Professor Alice Parker and Chongwu Zhou of the USC Viterbi School of Engineering Ming Hsieh Department of Electrical Engineering seek to create a full working model of the human brain. Parker began her quest in making a synthetic brain back in 2006. She says, " We wanted to answer the question: Can you build a circuit that would act like a neuron? The next step is even more complex. How can we build structures out of these circuits that mimic the function of the brain, which has 100 billion neurons and 10,000 synapses per neuron?"
One of the challenges she faces is creating a circuit that mimics "brain plasticity," or the brains ablility to create new neurons and connections. Parker goes over this, "The human cortex is massively interconnected and the connections are always changing. That’s always been one of the biggest hurdles in trying to simulate neural functioning. But as technologies become smaller and less expensive, there is a possibility of constructing neural structures on the scale of the human brain.”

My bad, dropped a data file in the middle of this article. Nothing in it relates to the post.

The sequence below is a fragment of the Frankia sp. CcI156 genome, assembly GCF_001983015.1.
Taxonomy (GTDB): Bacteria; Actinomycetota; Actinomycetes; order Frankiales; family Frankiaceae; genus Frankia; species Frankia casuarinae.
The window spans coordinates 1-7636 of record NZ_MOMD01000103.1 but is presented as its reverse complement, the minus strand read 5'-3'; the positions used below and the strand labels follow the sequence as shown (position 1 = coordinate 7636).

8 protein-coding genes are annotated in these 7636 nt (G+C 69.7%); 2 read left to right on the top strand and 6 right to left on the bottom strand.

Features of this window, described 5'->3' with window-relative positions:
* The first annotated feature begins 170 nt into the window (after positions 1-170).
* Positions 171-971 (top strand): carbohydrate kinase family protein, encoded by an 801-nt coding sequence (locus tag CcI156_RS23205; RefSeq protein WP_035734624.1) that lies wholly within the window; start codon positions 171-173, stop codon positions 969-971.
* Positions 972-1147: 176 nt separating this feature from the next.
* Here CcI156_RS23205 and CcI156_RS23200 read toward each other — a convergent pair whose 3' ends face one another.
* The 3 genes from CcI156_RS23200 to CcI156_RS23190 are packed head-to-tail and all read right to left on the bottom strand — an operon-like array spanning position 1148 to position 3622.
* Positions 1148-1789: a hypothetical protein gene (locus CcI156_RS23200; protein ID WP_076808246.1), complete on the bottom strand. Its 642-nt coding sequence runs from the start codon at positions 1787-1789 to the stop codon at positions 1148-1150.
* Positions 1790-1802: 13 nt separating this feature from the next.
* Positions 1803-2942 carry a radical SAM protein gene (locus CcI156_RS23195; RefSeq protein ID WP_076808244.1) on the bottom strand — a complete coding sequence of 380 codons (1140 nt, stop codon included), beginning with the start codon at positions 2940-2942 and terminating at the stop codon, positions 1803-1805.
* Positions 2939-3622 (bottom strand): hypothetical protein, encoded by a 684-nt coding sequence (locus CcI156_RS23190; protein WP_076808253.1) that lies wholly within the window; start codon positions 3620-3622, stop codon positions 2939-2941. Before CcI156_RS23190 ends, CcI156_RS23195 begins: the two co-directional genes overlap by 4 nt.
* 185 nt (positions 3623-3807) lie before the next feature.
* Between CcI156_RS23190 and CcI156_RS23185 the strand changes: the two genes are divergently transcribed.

First things first, making a single neuron. The cost and size of electronics were always a hurdle for parker and the team, but recent developments in nanocarbon electronics have changed all that. Using carbon nanotubes, the team have successfully created a single neuron circuit. By the end of this current semester, Parker plans to have several neurons communicating with each other. After that only 100 billion more to make a synthetic brain.
pics via USC (University of Southern California)